There are plenty of specific books we're thankful for, but we're also grateful for our love of reading in general. However, reading doesn't come easy to everyone and some people don't love it at first.
In this personal blog post, Super Bowl champion and literacy cursader Malcolm Mitchell shares the story of how he developed a love for reading. Learn about his reading journey below, and discover the important lessons he picked up along the way.
Welcome to the true story of my life as a reader.
When I was a kid, reading was my biggest challenge. It was the thing that scared me the most, because it was such a struggle. In school, when we were asked to do what was called “round-robin” read alouds, my worst nightmare was listening to each student read, knowing my turn was coming. As the book’s passage made its way toward me, my hands would get clammy and my armpits would sweat. Then my heart pounded like a nervous drum.
Nothing felt lonelier than being the kid in class who couldn’t read well. Deep down inside, I knew I was as smart as everyone else. I also knew that I really liked stories and the pictures that go with them in some books.
Fortunately, through athletic scholarships and people who believed in me, I was able to go to college. That’s where my reading struggles really showed themselves. Trips to the grocery store were stressful because there was so much reading involved in the simple act of buying food. I would misread labels and grab the wrong items. oNce, I picked up applesauce thinking it was apple slices. I didn’t notice my mistake until i got home, realizing that it was my inability to understand the differences in the label wording that caused the mistake.
Mishaps like that kept happening. And they showed me that I needed to make an important decision. I wanted to be a better version of me, which meant becoming a stronger reader. I began by practicing reading as much as I practiced football. This meant working at reading just as hard as I worked at sports. The whole thing felt impossible at times. Thankfully, I was surrounded by many caring, patient adults who matured me into a reader, especially my mom, who, in my eyes, is a superstar. Mom and others helped me understand that there’s no such thing as a “bad” reader. They showed me that my reading struggles weren’t my fault and didn’t make me a bad person. It’s just the way my brain is wired. I sometimes have trouble with the words on the page.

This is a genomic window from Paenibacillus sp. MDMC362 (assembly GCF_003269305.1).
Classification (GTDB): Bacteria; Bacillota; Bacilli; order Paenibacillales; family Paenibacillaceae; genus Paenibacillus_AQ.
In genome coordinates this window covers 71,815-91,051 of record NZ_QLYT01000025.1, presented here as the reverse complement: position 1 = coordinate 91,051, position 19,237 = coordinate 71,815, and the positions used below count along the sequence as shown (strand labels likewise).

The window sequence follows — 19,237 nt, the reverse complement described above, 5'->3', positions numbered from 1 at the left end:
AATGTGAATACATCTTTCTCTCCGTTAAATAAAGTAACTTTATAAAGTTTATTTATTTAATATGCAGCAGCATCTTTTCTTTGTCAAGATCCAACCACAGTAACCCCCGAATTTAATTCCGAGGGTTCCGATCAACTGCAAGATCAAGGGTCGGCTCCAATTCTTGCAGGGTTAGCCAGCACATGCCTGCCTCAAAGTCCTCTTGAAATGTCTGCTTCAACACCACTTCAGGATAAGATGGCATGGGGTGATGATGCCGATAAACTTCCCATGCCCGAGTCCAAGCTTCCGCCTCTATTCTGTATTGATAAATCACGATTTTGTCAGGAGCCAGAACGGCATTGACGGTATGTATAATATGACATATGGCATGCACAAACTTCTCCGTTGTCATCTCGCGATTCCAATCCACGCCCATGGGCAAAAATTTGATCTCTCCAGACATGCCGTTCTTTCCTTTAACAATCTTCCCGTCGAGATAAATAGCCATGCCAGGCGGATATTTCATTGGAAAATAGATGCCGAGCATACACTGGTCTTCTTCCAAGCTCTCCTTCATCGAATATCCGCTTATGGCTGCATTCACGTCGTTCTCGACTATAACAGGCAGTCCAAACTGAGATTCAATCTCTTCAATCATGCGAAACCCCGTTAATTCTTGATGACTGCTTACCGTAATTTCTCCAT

This was all very important for me to come to believe—that I’m not good or bad because of how I read. I also figured out that comparing my way of reading to other people’s is a waste of time. It’s like comparing my name or my smile with someone else’s. These are the things that make me who I am, and that makes me special.
Meet Henley, an all-around good kid, who hates to read. When he's supposed to be reading, he would rather do anything else. But one day, he gets the scariest homework assignment in the world: find your favorite book to share with the class tomorrow.
What's a kid to do? How can Henley find a story that speaks to everything inside of him?
Malcolm Mitchell, best-selling author of The Magician's Hat, pulls from his own literary triumph to deliver another hilarious and empowering picture book for readers of all abilities.Through his advocacy and his books, Malcolm imparts the important message that every story has the potential to become a favorite.
Author and Super Bowl Champion Malcolm Mitchell considers a love of reading to be one of his greatest achievements. In 2016, he founded Share the Magic Foundation, a nonprofit organization dedicated to promoting the benefits of reading and book ownership, especially among striving and below grade-level readers who are at risk of academic failure. The Foundation’s Read with Malcolm literacy initiatives are aimed at inspiring positive attitudes towards reading through in-school programs and national reading challenges. To date, Share the Magic Foundation has distributed over 50,000 books and served over 213,000 students through its Read with Malcolm literacy programs. To learn more about Malcolm's vision to change children’s lives through literacy, please visit www.readwithmalcolm.com.